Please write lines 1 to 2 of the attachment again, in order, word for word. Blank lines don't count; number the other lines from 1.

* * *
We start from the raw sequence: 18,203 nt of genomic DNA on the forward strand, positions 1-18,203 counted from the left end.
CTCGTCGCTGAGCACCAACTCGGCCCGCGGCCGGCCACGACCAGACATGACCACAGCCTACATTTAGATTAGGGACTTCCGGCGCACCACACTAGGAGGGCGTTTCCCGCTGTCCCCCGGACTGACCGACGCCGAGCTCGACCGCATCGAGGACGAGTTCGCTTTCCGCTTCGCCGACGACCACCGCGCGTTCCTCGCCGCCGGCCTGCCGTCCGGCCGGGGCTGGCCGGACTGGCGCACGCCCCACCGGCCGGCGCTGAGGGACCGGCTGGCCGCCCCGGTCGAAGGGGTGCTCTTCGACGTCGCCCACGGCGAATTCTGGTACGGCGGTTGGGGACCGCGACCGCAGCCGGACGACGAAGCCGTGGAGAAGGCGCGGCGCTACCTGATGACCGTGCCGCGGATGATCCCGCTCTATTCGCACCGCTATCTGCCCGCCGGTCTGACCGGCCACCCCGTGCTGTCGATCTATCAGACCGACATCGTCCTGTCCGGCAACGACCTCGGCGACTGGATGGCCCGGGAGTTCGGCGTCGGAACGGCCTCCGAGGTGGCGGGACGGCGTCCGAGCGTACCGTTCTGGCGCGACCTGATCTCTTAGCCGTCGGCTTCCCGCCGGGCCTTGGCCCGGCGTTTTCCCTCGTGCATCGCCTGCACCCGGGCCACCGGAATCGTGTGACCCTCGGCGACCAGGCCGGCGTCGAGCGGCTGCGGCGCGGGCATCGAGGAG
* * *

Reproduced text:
We start from the raw sequence: 18,203 nt of genomic DNA on the forward strand, positions 1-18,203 counted from the left end.
CTCGTCGCTGAGCACCAACTCGGCCCGCGGCCGGCCACGACCAGACATGACCACAGCCTACATTTAGATTAGGGACTTCCGGCGCACCACACTAGGAGGGCGTTTCCCGCTGTCCCCCGGACTGACCGACGCCGAGCTCGACCGCATCGAGGACGAGTTCGCTTTCCGCTTCGCCGACGACCACCGCGCGTTCCTCGCCGCCGGCCTGCCGTCCGGCCGGGGCTGGCCGGACTGGCGCACGCCCCACCGGCCGGCGCTGAGGGACCGGCTGGCCGCCCCGGTCGAAGGGGTGCTCTTCGACGTCGCCCACGGCGAATTCTGGTACGGCGGTTGGGGACCGCGACCGCAGCCGGACGACGAAGCCGTGGAGAAGGCGCGGCGCTACCTGATGACCGTGCCGCGGATGATCCCGCTCTATTCGCACCGCTATCTGCCCGCCGGTCTGACCGGCCACCCCGTGCTGTCGATCTATCAGACCGACATCGTCCTGTCCGGCAACGACCTCGGCGACTGGATGGCCCGGGAGTTCGGCGTCGGAACGGCCTCCGAGGTGGCGGGACGGCGTCCGAGCGTACCGTTCTGGCGCGACCTGATCTCTTAGCCGTCGGCTTCCCGCCGGGCCTTGGCCCGGCGTTTTCCCTCGTGCATCGCCTGCACCCGGGCCACCGGAATCGTGTGACCCTCGGCGACCAGGCCGGCGTCGAGCGGCTGCGGCGCGGGCATCGAGGAG